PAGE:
There’s little room for exploration, learning and knowledge. There little consideration of the fact that two thirds of the Ecuadorian population are obese or that the history and heritage of Ecuador’s indigenous population – the majority ethnic group of Alausí – is fraught with perils, inequity and is connected to the wider history of the region and the geopolitcal history of the world (which appears to be largely absent from western mainstream consciousness).
In turn, when in the full force of experiential consumption, little to no attention is given to how tourism affects the region and its peoples. In Sibambe, the encounter with the indigenous commune is nothing more than a photo opportunity – a trophy of experience.
There is no cogitation or will to know more of the peoples; that the man in the commune who is highly regarded by the visitors because he can speak english is in fact a victim of Trumpian vilification and deportation – leaving behind a son in the US.
Or that the man who rents the llama makes only $100 dollars a week – well below the minimum wage, which reflects unequal economic distributions relative both to rural regions and indigenous populations – and works 1 week of the month as part of a rotating group that travel great lengths to be no more than photo ops and dancing show puppets under the guise of cultural insight, for the satisfaction of the visitor and for the perpetuation of tourism.
This question of the existential self-definition of the tourist merchant follows from the above. In the case of the aforementioned deported man, he had no other choice than to play a typecast role defined and created against the backdrop of the insatiable tourist industry.
The merchants in the immediate surroundings of the square beside the Alausí train station enact their role against the same backdrop. Ultimately, defined by the gluttonous industry and catering to it – merchants and displays both a construct of tourism rather than an affirmation of authenticity.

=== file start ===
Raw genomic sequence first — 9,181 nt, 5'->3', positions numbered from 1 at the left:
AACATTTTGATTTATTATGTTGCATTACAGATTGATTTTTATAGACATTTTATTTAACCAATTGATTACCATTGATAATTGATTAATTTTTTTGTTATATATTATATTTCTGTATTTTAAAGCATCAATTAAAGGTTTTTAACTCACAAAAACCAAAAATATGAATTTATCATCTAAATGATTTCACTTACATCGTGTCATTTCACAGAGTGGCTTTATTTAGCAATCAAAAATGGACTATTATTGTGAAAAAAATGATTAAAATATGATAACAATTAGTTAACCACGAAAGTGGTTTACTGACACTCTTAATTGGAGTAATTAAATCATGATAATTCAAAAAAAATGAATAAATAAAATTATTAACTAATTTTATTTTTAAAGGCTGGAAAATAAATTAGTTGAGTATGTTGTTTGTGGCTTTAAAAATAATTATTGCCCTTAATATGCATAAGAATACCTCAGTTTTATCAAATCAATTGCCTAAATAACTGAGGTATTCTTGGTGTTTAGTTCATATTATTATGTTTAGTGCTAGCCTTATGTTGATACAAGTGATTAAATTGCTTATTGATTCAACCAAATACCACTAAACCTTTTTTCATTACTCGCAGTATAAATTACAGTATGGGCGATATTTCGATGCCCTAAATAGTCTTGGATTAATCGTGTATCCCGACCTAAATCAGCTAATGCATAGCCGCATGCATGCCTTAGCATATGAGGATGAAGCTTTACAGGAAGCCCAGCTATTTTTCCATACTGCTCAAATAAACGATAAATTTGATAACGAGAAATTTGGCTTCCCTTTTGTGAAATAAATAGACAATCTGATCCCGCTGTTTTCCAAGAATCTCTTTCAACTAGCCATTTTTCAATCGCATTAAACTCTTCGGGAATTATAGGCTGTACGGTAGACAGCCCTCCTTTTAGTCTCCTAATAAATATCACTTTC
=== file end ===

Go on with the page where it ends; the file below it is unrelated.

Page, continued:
There are a couple of things to note: The gluttonous consumption of culture and the seemingly preordained existential self-definition of the tourist merchant are not isolated in the sequences described above. At the extreme lie the partying coasts of Spain and Greece. Nor are they universal. Rather, both are part of a trend that is increasingly apparent in the unfolding of the tourism industry.
Tourism creates jobs and allows one to glimpse into cultures and yet, increasingly, it somehow fails to engender a consideration of its negative effects. On the part of the visitor, as I was – and still am, now in Australia – I ask, how does one embark on tourism and travel without the mindless consumption of experiences? How does one intentionally engage, learn and adventure? These are the question one must ask when endeavouring to travel and delve into new cultures.
As for the tourism industry, perhaps it ought to take a look at the civil rights tourism campaign of the US‘ southern states. It engenders intentional engagement and possibly meaningful roles for tourist merchants as part of a wider programme of truth-telling.